I spend a lot of time talking to suppliers. One of their specific frustrations is the lack of willingness by operations managers to change processes. No, we are not talking about processes that are brand new and untried. Additionally, we are not talking about mills that are capital constrained.
The mills I (we) are talking about are the ones where department management is so entrenched and so comfortable they are unwilling to try well proven processes they can afford. Such people could be marched to successful installation after successful installation and will not take the plunge for one simple reason--they are unwilling to take risks and more. The more being they do not want to be inconvenienced by starting up a process with which they are unfamiliar.
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One supplier was recently relating to me a process in the causticizing area, a well proven one, that, for an investment of less than USD 1 million would result in proven savings of USD 7 million per year. After he had made his presentation, showing endless examples of where this worked, the senior mill person in the room said, "So what?" So what? I suspect the shareholders of that company will be quite interested in hearing that manager's answer.
Time and again, I have seen situations similar to this. Operations managers, buried deep in a large mill, resist change. Not because they don't believe it will work, but simply because they don't want to be bothered. I spoke about this on Monday morning, 26 Nov 12, in the Morning Highlight on Nips. It is about halfway in this show.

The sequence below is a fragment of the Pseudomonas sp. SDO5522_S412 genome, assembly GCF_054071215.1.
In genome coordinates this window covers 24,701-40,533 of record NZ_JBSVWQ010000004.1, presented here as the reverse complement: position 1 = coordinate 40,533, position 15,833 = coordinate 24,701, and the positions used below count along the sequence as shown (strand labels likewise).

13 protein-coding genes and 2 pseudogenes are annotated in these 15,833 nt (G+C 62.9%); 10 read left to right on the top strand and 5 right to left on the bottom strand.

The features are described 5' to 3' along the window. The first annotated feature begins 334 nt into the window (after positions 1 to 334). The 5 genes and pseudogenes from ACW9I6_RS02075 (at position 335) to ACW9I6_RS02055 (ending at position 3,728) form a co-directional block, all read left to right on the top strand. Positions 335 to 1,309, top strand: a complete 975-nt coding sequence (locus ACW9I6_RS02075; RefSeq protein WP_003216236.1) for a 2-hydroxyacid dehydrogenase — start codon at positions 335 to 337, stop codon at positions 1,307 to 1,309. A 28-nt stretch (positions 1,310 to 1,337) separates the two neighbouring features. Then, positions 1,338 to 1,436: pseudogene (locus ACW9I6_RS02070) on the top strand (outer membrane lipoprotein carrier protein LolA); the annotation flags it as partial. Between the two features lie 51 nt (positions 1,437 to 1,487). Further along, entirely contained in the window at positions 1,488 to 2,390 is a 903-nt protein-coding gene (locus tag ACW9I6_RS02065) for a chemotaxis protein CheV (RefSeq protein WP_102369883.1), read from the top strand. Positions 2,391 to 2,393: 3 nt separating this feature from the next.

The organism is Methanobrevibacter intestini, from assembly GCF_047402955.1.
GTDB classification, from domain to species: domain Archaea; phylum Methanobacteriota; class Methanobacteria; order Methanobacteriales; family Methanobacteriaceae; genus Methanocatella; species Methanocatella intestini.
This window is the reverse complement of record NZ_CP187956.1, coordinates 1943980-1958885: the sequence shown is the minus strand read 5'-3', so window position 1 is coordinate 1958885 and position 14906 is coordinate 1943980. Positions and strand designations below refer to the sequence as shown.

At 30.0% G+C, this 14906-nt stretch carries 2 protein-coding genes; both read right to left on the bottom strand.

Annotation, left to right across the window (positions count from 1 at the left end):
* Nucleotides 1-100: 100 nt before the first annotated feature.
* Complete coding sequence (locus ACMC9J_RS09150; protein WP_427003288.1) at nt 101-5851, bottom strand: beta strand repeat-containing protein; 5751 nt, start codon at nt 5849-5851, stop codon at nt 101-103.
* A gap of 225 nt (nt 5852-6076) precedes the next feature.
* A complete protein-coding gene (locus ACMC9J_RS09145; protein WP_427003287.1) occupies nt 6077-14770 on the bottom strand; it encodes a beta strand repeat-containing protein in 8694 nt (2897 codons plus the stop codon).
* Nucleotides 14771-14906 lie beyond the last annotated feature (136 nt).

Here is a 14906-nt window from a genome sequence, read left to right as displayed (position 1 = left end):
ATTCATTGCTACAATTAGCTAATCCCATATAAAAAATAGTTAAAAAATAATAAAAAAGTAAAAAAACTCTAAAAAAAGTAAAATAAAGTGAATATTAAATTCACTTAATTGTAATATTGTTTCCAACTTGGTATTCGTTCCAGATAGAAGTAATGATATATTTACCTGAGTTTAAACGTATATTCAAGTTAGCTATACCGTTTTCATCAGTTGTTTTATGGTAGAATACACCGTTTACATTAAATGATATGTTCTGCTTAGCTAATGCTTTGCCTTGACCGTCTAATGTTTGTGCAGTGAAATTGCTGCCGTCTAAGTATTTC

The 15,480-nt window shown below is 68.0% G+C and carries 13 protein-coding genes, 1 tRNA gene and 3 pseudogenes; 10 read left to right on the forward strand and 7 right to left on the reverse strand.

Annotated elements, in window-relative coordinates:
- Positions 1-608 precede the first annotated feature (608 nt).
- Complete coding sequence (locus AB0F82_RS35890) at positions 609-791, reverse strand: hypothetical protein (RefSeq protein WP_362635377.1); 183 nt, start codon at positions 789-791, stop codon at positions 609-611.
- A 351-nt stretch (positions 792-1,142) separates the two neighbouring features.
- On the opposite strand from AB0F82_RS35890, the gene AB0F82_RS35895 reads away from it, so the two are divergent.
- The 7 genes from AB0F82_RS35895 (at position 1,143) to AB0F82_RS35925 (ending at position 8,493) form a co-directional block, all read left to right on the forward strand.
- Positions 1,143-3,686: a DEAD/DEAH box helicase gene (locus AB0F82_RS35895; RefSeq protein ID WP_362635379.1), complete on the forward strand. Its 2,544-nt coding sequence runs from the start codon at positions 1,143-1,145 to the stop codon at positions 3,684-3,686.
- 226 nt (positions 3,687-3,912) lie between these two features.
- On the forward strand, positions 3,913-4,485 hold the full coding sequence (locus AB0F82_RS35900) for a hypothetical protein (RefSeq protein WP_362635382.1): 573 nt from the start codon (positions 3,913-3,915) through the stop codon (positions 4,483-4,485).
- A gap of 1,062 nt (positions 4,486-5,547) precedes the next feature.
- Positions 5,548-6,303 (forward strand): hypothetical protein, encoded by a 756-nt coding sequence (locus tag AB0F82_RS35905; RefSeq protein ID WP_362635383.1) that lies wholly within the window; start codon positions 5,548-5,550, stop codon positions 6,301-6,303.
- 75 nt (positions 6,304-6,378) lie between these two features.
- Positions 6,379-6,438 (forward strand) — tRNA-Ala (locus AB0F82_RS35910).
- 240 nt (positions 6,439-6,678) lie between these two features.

Over my career, I have seen many, many managers that "don't want to be bothered" with change. I have news for you--it is your fiduciary responsibility to be bothered with change. It is a tired old phrase, but change is inevitable, and not keeping up will cause you problems in two phases.
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The first area of potential problems is your competitors. If you don't accept a change and they do, they can earn an appropriate return on investment at a lower selling price than you can. You are cooked.
The second area is that of the entire industry. If the entire industry does not keep up with their competitors, a competing industry will take the first industry's market with an entirely different product that performs in a superior way at a lower cost. Think Internet (we couldn't do much about that one).
There is a situation like this going on in another industry at this time. Several brands of kitchen-type gadgets are promoting making soft drinks at home with a device that injects CO2 into a mixture to which you have added water. Two selling points here. The first one is that it is cheaper than buying soft drinks (economic). The second is that it saves the production and disposal of plastic bottles (environment--an argument stronger than economics for some people). It will be interesting to see how this affects the soft drink industry.
Bottom line--you can never rest, you can never be comfortable. New ways are developed all the time to transform even the most mundane tasks. They may not affect your business today, but they will sooner or later. The prudent managers and decision makers stay on top of these.
For our quiz this week, we will ask you what it takes to convince you to take the plunge and try something new. You may take it here.
For safety this week, the safety equipment industry is very vibrant and active in coming up with new ways to ensure safe operations. Someone in your organization should be spending a portion of their time staying abreast of the changes.
Be safe and we will talk next week.